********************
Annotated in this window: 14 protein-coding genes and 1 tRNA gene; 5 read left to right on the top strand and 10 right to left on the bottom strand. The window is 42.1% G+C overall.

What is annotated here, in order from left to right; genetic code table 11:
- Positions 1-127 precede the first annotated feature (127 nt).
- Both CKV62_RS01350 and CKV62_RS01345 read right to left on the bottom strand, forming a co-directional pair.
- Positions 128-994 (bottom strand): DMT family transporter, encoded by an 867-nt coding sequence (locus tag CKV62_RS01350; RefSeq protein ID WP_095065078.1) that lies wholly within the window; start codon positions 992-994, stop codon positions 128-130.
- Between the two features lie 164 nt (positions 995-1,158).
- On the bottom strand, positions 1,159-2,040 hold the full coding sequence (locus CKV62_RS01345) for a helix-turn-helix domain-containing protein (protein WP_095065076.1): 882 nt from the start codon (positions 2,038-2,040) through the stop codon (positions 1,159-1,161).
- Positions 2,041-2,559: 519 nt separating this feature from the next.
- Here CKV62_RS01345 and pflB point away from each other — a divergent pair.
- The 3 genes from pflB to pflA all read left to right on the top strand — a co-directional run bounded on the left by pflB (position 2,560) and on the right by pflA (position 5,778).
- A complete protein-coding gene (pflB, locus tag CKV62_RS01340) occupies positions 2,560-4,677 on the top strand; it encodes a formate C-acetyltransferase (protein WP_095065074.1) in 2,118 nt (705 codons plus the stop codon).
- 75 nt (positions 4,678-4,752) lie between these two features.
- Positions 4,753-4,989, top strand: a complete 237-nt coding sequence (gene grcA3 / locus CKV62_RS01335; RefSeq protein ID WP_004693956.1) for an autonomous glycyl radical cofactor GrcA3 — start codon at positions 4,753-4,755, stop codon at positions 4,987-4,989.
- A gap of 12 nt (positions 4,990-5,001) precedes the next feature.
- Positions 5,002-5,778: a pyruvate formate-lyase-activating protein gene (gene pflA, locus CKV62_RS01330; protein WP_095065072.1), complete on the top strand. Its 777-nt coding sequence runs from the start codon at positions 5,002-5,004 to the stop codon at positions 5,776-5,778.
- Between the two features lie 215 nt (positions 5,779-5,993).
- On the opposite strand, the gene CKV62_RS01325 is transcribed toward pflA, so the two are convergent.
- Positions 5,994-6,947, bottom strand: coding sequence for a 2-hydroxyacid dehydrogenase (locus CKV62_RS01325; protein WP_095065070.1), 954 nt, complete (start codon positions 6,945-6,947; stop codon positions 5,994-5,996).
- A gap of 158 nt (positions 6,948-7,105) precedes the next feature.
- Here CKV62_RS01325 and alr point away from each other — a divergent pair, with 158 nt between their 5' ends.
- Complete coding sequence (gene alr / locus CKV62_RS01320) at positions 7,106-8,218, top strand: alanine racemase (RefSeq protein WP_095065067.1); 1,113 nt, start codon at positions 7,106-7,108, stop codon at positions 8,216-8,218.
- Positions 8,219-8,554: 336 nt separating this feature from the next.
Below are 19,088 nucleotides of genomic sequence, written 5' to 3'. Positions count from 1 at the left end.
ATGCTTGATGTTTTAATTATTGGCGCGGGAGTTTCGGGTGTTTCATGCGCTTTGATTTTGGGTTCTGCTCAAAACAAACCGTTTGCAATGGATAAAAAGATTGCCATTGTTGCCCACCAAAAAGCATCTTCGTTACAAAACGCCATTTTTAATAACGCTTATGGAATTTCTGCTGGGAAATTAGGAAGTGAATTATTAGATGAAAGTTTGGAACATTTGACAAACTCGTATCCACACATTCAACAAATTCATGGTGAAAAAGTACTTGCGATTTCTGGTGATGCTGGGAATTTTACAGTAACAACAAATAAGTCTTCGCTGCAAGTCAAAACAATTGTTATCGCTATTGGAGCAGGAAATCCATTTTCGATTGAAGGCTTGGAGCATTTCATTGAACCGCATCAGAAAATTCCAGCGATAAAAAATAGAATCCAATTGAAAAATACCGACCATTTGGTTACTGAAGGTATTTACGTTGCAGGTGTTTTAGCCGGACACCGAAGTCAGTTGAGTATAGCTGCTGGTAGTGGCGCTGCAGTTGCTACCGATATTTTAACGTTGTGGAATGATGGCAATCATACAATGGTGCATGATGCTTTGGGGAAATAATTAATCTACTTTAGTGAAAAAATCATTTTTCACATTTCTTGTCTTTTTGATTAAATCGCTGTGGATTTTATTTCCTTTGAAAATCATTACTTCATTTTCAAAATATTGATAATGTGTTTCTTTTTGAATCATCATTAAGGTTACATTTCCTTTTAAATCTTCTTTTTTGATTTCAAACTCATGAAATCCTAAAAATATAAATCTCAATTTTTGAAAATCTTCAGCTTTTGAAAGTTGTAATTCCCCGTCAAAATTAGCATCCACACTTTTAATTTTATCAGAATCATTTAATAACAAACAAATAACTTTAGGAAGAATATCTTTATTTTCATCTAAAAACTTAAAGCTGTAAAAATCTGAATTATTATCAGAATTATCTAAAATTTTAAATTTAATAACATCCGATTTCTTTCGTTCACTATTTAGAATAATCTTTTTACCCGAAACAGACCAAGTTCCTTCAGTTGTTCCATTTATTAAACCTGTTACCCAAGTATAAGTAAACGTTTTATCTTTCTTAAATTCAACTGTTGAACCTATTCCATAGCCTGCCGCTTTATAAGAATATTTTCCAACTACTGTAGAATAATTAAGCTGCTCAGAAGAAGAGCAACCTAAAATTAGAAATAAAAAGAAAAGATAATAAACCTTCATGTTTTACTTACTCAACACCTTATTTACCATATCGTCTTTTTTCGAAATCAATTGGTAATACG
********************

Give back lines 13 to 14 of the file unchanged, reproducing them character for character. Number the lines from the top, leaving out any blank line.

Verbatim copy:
- Positions 4,753-4,989, top strand: a complete 237-nt coding sequence (gene grcA3 / locus CKV62_RS01335; RefSeq protein ID WP_004693956.1) for an autonomous glycyl radical cofactor GrcA3 — start codon at positions 4,753-4,755, stop codon at positions 4,987-4,989.
- A gap of 12 nt (positions 4,990-5,001) precedes the next feature.